New York has apologized to Cleveland. Really. Free tickets to Broadway shows beat roses, no matter where you live. All Clevelanders have to do is get there. The big-dollar mea culpa comes courtesy of an ill-considered quote -- "We hate tourists from Cleveland" -- from Broadway ad executive Nancy Coyne in Tuesday's New York Times. It became instantly infamous. The New York Post blared, in typical fashion: "P.R. Poobah's B'way Bomb." And bloggers in both cities traded insults. One Web site based in New York identified Cleveland as the place Lake Erie caught fire. Other New Yorkers, however, showed Cleveland some love by giving us free tickets -- free! -- that can cost upward of $300 a ticket. Deal No. 1: "Chicago Loves Cleveland." Not Chicago the city; "Chicago" the musical. Show up on any Tuesday, Wednesday or Thursday in January at Ambassador Theatre (219 West 49th St.) with a government-issued photo ID proving you live in Ohio, and you get in free that night. Deal No. 2: Coyne, who caused this drama and who runs an agency that represents 24 New York shows, will give away Broadway tickets in January and February on Cleveland radio.


This cracks me up. And I want it.

18 December, 2008


Tonight I met "James" on the subway. He looked kinda like this guy, but a little more "every man". James and I talked from 59th to 175th on the A train. We both went for the same seat and ended up sitting caddy-corner from each other. This could've been the end of our interaction... but as I was putting on some hand lotion and preparing to read my book, he asked me if the train was still going express. And I politely answered yes.

Then he proceeded to tell me about the history of the subway. How it was in the 60's. How there used to be an AA train and then a K train. How there used to be wooden fans and straw seats in the 30's. How the N train used to run on the R line.

And although at first I was just smiling & nodding, I soon found myself thinking: I could either pay half-hearted attention to this guy or I could really engage and have a subway friendship for the next few stops. So I asked him his name. And we shook hands.

Then we talked about our neighborhood. And how the Mother Cabrini is odd. Which led to discussing funeral rituals in different religions. We covered a small array of topics in the short 1/2 hour ride. And it was nice. And it was genuine. And it was nothing more than a sub-friendship.

17 December, 2008


I was reminded today about the importance of keeping my focus on the right things. I felt distracted (ha! no pun intended) and scattered and it was difficult for me to feel like I was accomplishing anything good all day. But then I had a phone call with someone who called me out - telling me that one of the main problems was that I was focusing too much on the dollars and not enough on the art.

And this was coming from the EXACT person who was a source of most of my frustration. So it was infuriating and humbling to realize... he was right. I am responsible, as someone who produces theatre, to adhere to the budgets and to force people to think harder about things and to step it up and work through difficult problems.

REGARDLESS! I have seen this in other people in this industry as well: the fact that we can get so worked up about the challenges in our jobs that we can completely lose track of the joy. And I get to do theatre - make believe! - everyday. Every day. All day. That's my job. And it's amazing. And it's hard. And it's incredibly rewarding.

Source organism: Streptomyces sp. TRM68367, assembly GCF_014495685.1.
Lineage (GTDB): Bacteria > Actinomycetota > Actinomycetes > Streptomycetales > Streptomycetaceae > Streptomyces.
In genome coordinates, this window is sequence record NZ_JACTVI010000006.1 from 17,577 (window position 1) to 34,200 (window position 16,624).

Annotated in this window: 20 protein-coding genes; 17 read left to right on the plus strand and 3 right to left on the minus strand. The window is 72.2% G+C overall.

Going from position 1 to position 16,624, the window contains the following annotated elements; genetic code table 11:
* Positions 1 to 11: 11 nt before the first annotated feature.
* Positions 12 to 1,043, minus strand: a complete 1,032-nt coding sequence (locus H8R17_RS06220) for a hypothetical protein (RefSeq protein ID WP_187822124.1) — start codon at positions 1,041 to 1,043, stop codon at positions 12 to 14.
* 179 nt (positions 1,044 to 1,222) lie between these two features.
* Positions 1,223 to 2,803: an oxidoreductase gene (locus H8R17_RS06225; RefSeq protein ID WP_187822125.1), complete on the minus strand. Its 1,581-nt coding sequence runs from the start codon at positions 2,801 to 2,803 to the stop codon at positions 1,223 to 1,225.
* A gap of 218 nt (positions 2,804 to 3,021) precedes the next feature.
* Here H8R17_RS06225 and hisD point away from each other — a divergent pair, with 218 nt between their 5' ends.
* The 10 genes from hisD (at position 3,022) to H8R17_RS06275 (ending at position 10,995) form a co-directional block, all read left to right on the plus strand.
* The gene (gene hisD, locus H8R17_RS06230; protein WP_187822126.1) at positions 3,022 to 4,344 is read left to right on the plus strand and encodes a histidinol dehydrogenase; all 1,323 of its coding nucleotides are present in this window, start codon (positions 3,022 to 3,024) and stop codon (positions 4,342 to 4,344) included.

And a humbling day today can mean for a better day tomorrow.


I am learning so much so quickly with my relatively new job... sometimes this picture is exactly how I feel. Don't get me wrong - not in a bad way - just in a brain exploding way.


Tonight I'm going to see this.
I'm not sure if it will be good or bad or crazy or ridiculous.
I am sure it will be memorable.
And make for a good story.

16 December, 2008


A good friend and I have recently begun what's shaping up to be a new tradition: Tuesdays at Toast. It's this great restaurant in my dream neighborhood - the upper west side. I've always loved that neighborhood and it's been so nice to spend the last few Tuesdays meeting with a lovely lady and sharing an array of delicious food (and emotional gossip!) at a sweet spot that we've come to call our own.

15 December, 2008


Did anyone else know that McDonald's has a gospel choir?
Seriously. McGospel.

14 December, 2008


The candlelight service at St. George's tonight was beautiful. And it was nothing short of pure joy to be a part of it.

I remember going to this service last year - during a time when the joy of Christmas was hard for me to grasp. I wasn't feeling that Christmas spirit... and being in a church, surrounded by uplifting music and the warmth of happy people really helped allow me to take that step from sorrow to joy. Or if not complete joy, then at least I could see the cracks of light.

This year, being a part of this service gave me a wonderful "circle of life" reminder - a karma of sorts. Having those two hours last December to lift my spirits was so meaningful, and being able to lift my voice with others today (and perhaps bringing a little light into someone else's life) is a gift I didn't even know I wanted. But it was a wonderful, wonderful present.

11 December, 2008


A very happy birthday to my amazing mother.

My mother is incredible. There are not words enough to describer her giant heart, her deep wisdom, her patience beyond patience, her bright smile, and her dedication to her family. I can only hope to be growing into half as wonderful a woman as she is.